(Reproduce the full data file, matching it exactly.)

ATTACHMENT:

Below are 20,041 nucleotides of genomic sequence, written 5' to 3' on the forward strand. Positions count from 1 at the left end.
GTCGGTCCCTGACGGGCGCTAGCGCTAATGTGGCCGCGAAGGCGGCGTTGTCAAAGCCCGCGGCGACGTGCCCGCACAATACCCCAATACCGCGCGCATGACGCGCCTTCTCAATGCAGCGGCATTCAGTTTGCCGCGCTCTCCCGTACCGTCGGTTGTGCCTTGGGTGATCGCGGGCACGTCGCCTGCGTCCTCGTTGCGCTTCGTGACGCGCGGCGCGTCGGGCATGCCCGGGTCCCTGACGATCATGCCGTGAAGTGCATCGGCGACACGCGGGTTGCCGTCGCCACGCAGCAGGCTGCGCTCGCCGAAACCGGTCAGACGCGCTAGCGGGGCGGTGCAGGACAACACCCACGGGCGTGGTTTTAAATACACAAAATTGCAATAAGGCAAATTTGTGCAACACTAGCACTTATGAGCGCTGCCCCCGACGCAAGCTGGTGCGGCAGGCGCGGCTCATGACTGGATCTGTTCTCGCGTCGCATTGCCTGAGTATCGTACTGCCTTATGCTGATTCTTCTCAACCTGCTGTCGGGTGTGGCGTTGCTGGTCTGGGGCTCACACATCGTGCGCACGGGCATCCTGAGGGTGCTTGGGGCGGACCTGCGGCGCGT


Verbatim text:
Below are 20,041 nucleotides of genomic sequence, written 5' to 3' on the forward strand. Positions count from 1 at the left end.
GTCGGTCCCTGACGGGCGCTAGCGCTAATGTGGCCGCGAAGGCGGCGTTGTCAAAGCCCGCGGCGACGTGCCCGCACAATACCCCAATACCGCGCGCATGACGCGCCTTCTCAATGCAGCGGCATTCAGTTTGCCGCGCTCTCCCGTACCGTCGGTTGTGCCTTGGGTGATCGCGGGCACGTCGCCTGCGTCCTCGTTGCGCTTCGTGACGCGCGGCGCGTCGGGCATGCCCGGGTCCCTGACGATCATGCCGTGAAGTGCATCGGCGACACGCGGGTTGCCGTCGCCACGCAGCAGGCTGCGCTCGCCGAAACCGGTCAGACGCGCTAGCGGGGCGGTGCAGGACAACACCCACGGGCGTGGTTTTAAATACACAAAATTGCAATAAGGCAAATTTGTGCAACACTAGCACTTATGAGCGCTGCCCCCGACGCAAGCTGGTGCGGCAGGCGCGGCTCATGACTGGATCTGTTCTCGCGTCGCATTGCCTGAGTATCGTACTGCCTTATGCTGATTCTTCTCAACCTGCTGTCGGGTGTGGCGTTGCTGGTCTGGGGCTCACACATCGTGCGCACGGGCATCCTGAGGGTGCTTGGGGCGGACCTGCGGCGCGT